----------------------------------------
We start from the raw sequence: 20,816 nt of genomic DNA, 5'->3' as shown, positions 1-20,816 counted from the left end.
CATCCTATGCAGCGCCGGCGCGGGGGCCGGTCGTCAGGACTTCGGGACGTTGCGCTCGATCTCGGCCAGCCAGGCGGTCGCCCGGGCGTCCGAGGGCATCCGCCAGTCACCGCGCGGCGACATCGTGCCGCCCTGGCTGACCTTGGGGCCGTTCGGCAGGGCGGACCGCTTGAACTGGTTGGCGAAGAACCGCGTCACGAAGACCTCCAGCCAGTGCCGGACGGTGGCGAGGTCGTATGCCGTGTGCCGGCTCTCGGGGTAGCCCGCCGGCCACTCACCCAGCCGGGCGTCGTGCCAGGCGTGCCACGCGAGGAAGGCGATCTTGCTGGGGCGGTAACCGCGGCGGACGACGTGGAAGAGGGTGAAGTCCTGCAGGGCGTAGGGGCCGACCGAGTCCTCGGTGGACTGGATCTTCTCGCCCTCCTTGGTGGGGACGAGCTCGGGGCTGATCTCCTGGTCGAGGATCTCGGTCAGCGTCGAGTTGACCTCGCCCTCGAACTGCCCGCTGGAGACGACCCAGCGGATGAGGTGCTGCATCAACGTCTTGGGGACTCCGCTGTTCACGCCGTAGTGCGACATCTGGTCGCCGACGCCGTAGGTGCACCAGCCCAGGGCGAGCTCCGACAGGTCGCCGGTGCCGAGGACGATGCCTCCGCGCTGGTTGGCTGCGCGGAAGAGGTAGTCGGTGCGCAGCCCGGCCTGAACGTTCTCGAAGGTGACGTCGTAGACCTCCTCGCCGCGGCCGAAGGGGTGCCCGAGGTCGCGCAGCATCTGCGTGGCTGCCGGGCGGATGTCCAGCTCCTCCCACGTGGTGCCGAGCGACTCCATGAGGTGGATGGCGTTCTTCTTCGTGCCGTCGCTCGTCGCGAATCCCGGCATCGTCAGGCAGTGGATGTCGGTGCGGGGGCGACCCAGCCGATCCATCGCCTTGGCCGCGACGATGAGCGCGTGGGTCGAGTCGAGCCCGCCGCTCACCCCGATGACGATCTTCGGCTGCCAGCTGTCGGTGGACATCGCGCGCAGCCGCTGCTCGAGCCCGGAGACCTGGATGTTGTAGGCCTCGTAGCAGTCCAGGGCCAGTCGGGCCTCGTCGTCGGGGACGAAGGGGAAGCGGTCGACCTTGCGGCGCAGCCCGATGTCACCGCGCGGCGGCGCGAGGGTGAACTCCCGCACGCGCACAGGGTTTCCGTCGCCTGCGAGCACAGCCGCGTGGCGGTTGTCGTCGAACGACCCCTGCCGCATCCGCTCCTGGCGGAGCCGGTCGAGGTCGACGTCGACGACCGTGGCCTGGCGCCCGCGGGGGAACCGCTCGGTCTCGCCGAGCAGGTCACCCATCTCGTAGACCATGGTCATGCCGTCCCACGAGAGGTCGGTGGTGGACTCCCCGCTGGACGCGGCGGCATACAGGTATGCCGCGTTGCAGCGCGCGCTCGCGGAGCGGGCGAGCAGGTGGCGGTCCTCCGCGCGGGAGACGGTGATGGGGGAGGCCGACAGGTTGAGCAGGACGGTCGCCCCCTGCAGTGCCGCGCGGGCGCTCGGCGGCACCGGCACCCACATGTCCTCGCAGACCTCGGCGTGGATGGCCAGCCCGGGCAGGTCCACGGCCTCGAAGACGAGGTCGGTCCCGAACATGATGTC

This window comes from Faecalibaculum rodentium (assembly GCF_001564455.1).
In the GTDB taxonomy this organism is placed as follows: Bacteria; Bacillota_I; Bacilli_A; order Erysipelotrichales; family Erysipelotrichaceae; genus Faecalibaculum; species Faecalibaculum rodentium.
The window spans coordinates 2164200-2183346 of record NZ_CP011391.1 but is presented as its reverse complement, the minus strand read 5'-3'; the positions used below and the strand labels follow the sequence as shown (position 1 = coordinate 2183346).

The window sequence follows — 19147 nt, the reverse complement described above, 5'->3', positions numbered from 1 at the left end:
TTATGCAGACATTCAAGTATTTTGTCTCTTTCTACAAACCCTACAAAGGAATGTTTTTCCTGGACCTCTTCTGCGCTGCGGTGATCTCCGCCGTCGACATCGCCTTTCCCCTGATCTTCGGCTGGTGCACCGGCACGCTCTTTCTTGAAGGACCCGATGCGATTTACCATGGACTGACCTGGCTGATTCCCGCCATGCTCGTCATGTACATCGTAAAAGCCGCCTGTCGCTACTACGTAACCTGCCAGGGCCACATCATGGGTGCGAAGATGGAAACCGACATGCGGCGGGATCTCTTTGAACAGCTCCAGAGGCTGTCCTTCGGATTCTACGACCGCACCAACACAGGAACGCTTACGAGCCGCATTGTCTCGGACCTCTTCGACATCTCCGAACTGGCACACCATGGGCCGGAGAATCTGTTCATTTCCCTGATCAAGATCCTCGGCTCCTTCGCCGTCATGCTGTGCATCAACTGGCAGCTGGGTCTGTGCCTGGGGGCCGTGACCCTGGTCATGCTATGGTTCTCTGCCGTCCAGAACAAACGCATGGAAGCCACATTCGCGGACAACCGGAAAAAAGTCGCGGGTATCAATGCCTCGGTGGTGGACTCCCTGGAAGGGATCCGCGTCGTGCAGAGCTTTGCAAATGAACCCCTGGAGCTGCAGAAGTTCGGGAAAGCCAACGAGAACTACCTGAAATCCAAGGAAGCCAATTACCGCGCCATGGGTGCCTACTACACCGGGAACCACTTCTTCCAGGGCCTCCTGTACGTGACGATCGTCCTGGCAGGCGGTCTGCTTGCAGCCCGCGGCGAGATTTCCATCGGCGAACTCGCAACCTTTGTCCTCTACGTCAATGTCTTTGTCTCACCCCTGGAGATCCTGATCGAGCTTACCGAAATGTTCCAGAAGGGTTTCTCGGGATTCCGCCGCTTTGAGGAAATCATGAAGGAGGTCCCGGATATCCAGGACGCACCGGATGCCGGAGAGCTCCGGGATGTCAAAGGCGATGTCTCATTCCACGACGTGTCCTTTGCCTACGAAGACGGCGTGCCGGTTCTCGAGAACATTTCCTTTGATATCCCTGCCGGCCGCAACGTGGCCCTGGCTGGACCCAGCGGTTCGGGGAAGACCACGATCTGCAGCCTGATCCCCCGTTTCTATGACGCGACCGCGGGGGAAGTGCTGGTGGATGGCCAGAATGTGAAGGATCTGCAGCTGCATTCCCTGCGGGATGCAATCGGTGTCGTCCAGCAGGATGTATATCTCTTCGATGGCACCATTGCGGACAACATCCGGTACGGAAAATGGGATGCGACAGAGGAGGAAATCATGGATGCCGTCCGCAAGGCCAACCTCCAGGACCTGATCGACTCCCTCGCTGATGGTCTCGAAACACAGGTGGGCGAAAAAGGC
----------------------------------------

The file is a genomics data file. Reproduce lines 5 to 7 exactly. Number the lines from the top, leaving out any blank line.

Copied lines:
The window spans coordinates 2164200-2183346 of record NZ_CP011391.1 but is presented as its reverse complement, the minus strand read 5'-3'; the positions used below and the strand labels follow the sequence as shown (position 1 = coordinate 2183346).

The window sequence follows — 19147 nt, the reverse complement described above, 5'->3', positions numbered from 1 at the left end:
TTATGCAGACATTCAAGTATTTTGTCTCTTTCTACAAACCCTACAAAGGAATGTTTTTCCTGGACCTCTTCTGCGCTGCGGTGATCTCCGCCGTCGACATCGCCTTTCCCCTGATCTTCGGCTGGTGCACCGGCACGCTCTTTCTTGAAGGACCCGATGCGATTTACCATGGACTGACCTGGCTGATTCCCGCCATGCTCGTCATGTACATCGTAAAAGCCGCCTGTCGCTACTACGTAACCTGCCAGGGCCACATCATGGGTGCGAAGATGGAAACCGACATGCGGCGGGATCTCTTTGAACAGCTCCAGAGGCTGTCCTTCGGATTCTACGACCGCACCAACACAGGAACGCTTACGAGCCGCATTGTCTCGGACCTCTTCGACATCTCCGAACTGGCACACCATGGGCCGGAGAATCTGTTCATTTCCCTGATCAAGATCCTCGGCTCCTTCGCCGTCATGCTGTGCATCAACTGGCAGCTGGGTCTGTGCCTGGGGGCCGTGACCCTGGTCATGCTATGGTTCTCTGCCGTCCAGAACAAACGCATGGAAGCCACATTCGCGGACAACCGGAAAAAAGTCGCGGGTATCAATGCCTCGGTGGTGGACTCCCTGGAAGGGATCCGCGTCGTGCAGAGCTTTGCAAATGAACCCCTGGAGCTGCAGAAGTTCGGGAAAGCCAACGAGAACTACCTGAAATCCAAGGAAGCCAATTACCGCGCCATGGGTGCCTACTACACCGGGAACCACTTCTTCCAGGGCCTCCTGTACGTGACGATCGTCCTGGCAGGCGGTCTGCTTGCAGCCCGCGGCGAGATTTCCATCGGCGAACTCGCAACCTTTGTCCTCTACGTCAATGTCTTTGTCTCACCCCTGGAGATCCTGATCGAGCTTACCGAAATGTTCCAGAAGGGTTTCTCGGGATTCCGCCGCTTTGAGGAAATCATGAAGGAGGTCCCGGATATCCAGGACGCACCGGATGCCGGAGAGCTCCGGGATGTCAAAGGCGATGTCTCATTCCACGACGTGTCCTTTGCCTACGAAGACGGCGTGCCGGTTCTCGAGAACATTTCCTTTGATATCCCTGCCGGCCGCAACGTGGCCCTGGCTGGACCCAGCGGTTCGGGGAAGACCACGATCTGCAGCCTGATCCCCCGTTTCTATGACGCGACCGCGGGGGAAGTGCTGGTGGATGGCCAGAATGTGAAGGATCTGCAGCTGCATTCCCTGCGGGATGCAATCGGTGTCGTCCAGCAGGATGTATATCTCTTCGATGGCACCATTGCGGACAACATCCGGTACGGAAAATGGGATGCGACAGAGGAGGAAATCATGGATGCCGTCCGCAAGGCCAACCTCCAGGACCTGATCGACTCCCTCGCTGATGGTCTCGAAACACAGGTGGGCGAAAAAGGC